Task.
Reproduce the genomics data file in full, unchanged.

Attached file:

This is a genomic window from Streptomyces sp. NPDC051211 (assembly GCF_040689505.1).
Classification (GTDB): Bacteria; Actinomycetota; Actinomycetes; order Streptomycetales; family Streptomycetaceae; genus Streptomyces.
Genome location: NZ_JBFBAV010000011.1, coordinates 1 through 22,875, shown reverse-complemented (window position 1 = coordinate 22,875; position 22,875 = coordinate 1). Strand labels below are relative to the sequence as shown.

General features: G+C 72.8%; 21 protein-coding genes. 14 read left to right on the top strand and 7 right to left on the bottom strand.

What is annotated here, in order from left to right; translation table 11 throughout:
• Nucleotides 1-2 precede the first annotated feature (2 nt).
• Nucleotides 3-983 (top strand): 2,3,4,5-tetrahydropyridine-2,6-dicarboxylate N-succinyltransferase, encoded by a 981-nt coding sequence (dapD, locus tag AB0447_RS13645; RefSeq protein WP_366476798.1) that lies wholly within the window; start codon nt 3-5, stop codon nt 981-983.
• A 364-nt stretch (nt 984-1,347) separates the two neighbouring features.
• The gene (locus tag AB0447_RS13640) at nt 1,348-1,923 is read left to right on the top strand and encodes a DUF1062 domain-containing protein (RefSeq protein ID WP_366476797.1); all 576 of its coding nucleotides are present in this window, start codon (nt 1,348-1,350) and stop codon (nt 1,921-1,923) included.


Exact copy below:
This is a genomic window from Streptomyces sp. NPDC051211 (assembly GCF_040689505.1).
Classification (GTDB): Bacteria; Actinomycetota; Actinomycetes; order Streptomycetales; family Streptomycetaceae; genus Streptomyces.
Genome location: NZ_JBFBAV010000011.1, coordinates 1 through 22,875, shown reverse-complemented (window position 1 = coordinate 22,875; position 22,875 = coordinate 1). Strand labels below are relative to the sequence as shown.

General features: G+C 72.8%; 21 protein-coding genes. 14 read left to right on the top strand and 7 right to left on the bottom strand.

What is annotated here, in order from left to right; translation table 11 throughout:
• Nucleotides 1-2 precede the first annotated feature (2 nt).
• Nucleotides 3-983 (top strand): 2,3,4,5-tetrahydropyridine-2,6-dicarboxylate N-succinyltransferase, encoded by a 981-nt coding sequence (dapD, locus tag AB0447_RS13645; RefSeq protein WP_366476798.1) that lies wholly within the window; start codon nt 3-5, stop codon nt 981-983.
• A 364-nt stretch (nt 984-1,347) separates the two neighbouring features.
• The gene (locus tag AB0447_RS13640) at nt 1,348-1,923 is read left to right on the top strand and encodes a DUF1062 domain-containing protein (RefSeq protein ID WP_366476797.1); all 576 of its coding nucleotides are present in this window, start codon (nt 1,348-1,350) and stop codon (nt 1,921-1,923) included.